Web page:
By Jim Schutze
By Rachel Watts
By Lauren Drewes Daniels
By Anna Merlan
By Lee Escobedo
By Eric Nicholson
Choking on Asbestos
Courthouse parade: Our country's economic recovery is being shaken by yet another generation of asbestos litigation ("Enough to Make You Sick," September 26). Over the years, dozens of companies have been forced to file for bankruptcy, erasing thousands of jobs. Yet the courthouse parade shows no signs of letting up. And why would personal injury lawyers stop now when millions more in legal fees can still be won?
Never mind the fact that a recently released study shows that 90 percent of asbestos plaintiffs show no signs of illness. Now the truly injured have yet another problem--the personal injury trial lawyers. Their questionable claims clog our court dockets and siphon away available award money (into their own pockets, I might add) from those who are legitimately sick or injured.
Those who want to reform the asbestos litigation system have suggested moving the sick to the front of the courthouse line.
But with personal injury trial lawyers contributing millions of dollars directly--and indirectly--into campaign coffers at both the state and federal level, the passage of asbestos lawsuit reform will remain an uphill battle.
Ruben S. Martin
East Texans Against Lawsuit Abuse
Parasites: I agree with the conclusions reached by author Thomas Korosec regarding the grossly broken asbestos litigation system.
I attended last week's Senate Judiciary Committee hearing on this truly national crisis and found it to be an important development to those of us concerned about the impact of this quagmire upon truly sick victims, innocent small businesses, our economy and its workforce.
A report our organization submitted to the committee, "The Asbestos Threat," concluded that unless Congress takes action, asbestos litigation is on a path that will seriously undermine U.S. economic viability, along with the engine that drives it--small business.
With many of the traditional defendants, namely asbestos manufacturers, forced into bankruptcy, eyes have now turned to the thousands of small businesses that at one time were considered peripheral defendants at best. These small companies, many with fewer than 100 employees, never manufactured asbestos, but have now been targeted in these suits--many are forced to close their doors.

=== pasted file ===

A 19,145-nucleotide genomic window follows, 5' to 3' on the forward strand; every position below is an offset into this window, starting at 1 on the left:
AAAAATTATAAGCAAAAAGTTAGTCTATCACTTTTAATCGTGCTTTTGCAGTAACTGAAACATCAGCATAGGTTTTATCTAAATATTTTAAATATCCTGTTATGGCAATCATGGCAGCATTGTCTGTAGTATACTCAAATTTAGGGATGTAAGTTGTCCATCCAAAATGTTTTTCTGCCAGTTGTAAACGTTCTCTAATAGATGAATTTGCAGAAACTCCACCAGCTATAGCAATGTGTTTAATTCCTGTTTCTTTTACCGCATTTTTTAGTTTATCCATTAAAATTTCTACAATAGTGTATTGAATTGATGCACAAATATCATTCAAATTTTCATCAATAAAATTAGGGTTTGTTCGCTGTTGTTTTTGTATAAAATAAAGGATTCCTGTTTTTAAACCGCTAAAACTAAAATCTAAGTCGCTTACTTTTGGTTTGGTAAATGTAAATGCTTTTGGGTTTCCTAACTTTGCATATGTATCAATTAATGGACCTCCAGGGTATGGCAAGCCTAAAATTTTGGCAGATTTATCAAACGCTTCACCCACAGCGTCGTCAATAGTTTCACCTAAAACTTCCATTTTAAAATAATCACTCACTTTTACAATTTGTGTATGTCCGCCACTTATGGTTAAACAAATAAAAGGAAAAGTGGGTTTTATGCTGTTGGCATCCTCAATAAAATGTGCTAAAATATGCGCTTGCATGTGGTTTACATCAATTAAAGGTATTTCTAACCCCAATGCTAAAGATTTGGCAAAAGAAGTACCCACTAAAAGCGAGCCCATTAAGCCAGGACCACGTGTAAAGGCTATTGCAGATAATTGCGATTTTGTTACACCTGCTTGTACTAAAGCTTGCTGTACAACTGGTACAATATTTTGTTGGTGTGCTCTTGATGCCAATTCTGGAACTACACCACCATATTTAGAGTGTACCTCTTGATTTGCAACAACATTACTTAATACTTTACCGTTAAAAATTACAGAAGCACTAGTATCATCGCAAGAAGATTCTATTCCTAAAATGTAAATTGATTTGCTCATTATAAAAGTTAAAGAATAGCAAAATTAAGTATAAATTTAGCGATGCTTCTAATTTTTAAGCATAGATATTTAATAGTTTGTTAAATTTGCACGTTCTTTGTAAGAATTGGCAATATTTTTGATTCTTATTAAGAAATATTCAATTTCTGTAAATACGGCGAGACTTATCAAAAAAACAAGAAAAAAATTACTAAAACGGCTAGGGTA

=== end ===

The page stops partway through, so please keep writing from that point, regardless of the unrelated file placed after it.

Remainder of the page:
If Congress is serious about restoring America's economy, it must begin by addressing this parasitic condition that is draining precious resources from an already fragile business sector. In the process they will also help to restore fairness to sick victims of asbestos exposure and true justice to our legal system.
Chairman, Small Business Survival Committee
Good lawyers and good people: In Tom Korosec's article on asbestos litigation, the author used selective quotation and punctuation changes to inaccurately imply that I left Baron & Budd because of the type of asbestos cases they handled. I neither said nor implied this in our interview, and it is not true. Although he correctly reported that I chose to limit my practice to asbestos cancer cases after I left Baron & Budd, and I believed the non-malignant claims were declining in quality in the late 1990s, I never connected those feelings to my departure from the firm during my conversation with Mr. Korosec.
Although this may be an innocent mistake by Mr. Korosec, it left me with the disturbing impression that my comments were being "spun" to further the Observer's adversarial editorial agenda against Fred Baron. Because of past articles in your paper about Baron & Budd that I believed were unfair, I was reluctant to speak with Mr. Korosec about this story in the first place. Sadly, the impressions he left about our interview justified my initial reluctance.
The reality is that Fred Baron and the lawyers at Baron & Budd are good lawyers and good people who do a great job representing their clients. We have a principled disagreement over the allocation of limited resources available to compensate asbestos victims. Because there is not enough to go around, I believe the lion's share should go to people who are really sick. He just as strongly believes that you shouldn't change the system to start drawing arbitrary lines about who gets the right to trial by jury. We will both continue to publicly advocate our positions, and I hope we can do so in a professional manner.
At the Senate Judiciary Committee hearings on asbestos litigation in Washington, D.C., on September 25, Senator Orrin Hatch called upon Mr. Baron to sit down with our group and work together to craft a solution to the asbestos litigation crisis. Articles like yours make that all the more difficult.
Peter A. Kraus
DallasEditor's note: Mr. Kraus was quoted accurately and in context from a tape-recorded interview. Mr. Kraus, in fact, volunteered his criticisms about Baron & Budd's selection of clients. We stand by our story.